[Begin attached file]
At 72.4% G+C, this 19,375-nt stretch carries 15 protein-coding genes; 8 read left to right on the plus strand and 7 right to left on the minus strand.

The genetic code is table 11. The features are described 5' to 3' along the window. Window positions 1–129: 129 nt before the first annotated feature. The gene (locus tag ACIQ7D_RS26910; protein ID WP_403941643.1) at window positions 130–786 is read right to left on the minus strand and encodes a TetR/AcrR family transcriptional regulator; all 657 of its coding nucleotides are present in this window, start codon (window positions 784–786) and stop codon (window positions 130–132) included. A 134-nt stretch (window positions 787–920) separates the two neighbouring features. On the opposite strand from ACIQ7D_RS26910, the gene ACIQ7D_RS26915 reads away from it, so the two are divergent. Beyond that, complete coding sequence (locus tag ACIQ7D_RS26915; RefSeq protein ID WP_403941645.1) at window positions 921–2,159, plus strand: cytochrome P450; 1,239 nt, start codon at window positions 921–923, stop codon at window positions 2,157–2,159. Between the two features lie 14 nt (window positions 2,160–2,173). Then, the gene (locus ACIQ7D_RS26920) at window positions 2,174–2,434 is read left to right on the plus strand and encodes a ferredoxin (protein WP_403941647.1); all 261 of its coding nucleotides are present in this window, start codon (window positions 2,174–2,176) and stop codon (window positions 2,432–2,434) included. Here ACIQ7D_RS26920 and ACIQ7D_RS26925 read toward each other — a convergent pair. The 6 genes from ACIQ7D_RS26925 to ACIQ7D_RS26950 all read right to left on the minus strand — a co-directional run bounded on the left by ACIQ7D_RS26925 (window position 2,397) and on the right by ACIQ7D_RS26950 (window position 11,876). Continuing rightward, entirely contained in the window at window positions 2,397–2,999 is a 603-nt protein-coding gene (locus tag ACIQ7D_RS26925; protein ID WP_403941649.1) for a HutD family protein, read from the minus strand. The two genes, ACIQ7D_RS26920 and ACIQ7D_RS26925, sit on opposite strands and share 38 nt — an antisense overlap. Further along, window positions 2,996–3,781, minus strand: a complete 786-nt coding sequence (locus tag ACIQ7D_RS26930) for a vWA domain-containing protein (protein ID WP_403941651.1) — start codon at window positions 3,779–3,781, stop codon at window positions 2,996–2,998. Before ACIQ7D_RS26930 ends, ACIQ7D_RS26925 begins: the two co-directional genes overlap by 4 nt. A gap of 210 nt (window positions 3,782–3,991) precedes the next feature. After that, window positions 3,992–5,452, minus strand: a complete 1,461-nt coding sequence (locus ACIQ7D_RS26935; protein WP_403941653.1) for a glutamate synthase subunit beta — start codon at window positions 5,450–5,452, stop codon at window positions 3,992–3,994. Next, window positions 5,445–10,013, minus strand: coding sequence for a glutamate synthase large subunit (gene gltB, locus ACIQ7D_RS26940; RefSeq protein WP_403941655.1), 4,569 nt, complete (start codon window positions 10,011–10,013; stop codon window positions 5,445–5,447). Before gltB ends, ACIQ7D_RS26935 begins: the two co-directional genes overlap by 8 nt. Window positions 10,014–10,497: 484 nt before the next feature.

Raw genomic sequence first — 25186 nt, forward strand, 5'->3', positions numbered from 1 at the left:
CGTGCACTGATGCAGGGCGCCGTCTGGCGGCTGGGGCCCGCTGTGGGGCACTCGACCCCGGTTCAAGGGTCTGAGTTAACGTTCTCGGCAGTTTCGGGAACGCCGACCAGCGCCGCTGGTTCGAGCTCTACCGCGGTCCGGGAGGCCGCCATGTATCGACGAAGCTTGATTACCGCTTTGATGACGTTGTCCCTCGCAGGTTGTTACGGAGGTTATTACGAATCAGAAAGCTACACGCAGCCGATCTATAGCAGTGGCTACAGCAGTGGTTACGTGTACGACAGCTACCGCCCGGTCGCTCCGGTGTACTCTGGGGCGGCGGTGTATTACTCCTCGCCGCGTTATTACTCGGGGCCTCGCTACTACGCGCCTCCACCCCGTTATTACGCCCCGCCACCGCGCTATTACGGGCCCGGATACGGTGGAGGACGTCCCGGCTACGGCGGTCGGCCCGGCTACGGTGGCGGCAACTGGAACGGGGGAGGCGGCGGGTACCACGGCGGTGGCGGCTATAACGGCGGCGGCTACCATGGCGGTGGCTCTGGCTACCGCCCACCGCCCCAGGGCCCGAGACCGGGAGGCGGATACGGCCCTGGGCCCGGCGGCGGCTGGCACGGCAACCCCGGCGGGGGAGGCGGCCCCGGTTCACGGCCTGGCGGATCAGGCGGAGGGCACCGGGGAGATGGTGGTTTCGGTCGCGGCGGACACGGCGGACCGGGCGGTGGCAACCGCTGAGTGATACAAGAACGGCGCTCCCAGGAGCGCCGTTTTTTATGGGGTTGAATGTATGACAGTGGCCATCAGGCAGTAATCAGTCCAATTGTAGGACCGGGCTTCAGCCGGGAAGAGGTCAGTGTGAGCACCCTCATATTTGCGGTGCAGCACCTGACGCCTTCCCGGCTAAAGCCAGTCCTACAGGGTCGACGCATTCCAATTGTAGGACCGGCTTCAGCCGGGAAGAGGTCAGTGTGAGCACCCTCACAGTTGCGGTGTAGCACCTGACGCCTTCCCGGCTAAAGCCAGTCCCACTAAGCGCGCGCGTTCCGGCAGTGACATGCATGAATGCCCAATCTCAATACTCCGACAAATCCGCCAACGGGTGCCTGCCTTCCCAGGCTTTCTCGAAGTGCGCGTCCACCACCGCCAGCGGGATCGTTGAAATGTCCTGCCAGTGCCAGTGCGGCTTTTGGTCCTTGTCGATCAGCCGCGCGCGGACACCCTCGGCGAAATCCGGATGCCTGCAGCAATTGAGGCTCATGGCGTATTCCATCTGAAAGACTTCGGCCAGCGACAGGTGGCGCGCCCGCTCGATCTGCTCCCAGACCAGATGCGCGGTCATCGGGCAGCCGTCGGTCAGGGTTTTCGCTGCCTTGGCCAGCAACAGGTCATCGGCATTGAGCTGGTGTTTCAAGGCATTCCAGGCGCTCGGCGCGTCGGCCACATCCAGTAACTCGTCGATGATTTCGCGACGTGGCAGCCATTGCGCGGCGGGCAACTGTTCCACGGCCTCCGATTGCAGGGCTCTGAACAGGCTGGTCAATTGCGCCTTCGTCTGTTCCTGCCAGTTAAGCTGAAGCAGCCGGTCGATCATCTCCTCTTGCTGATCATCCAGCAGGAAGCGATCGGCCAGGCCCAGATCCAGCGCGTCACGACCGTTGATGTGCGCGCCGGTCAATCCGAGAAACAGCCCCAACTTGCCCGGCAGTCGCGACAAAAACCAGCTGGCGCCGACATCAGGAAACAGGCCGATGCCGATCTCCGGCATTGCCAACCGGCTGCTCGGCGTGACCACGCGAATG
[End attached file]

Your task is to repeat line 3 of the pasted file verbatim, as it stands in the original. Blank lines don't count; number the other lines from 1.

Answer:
Raw genomic sequence first — 25186 nt, forward strand, 5'->3', positions numbered from 1 at the left: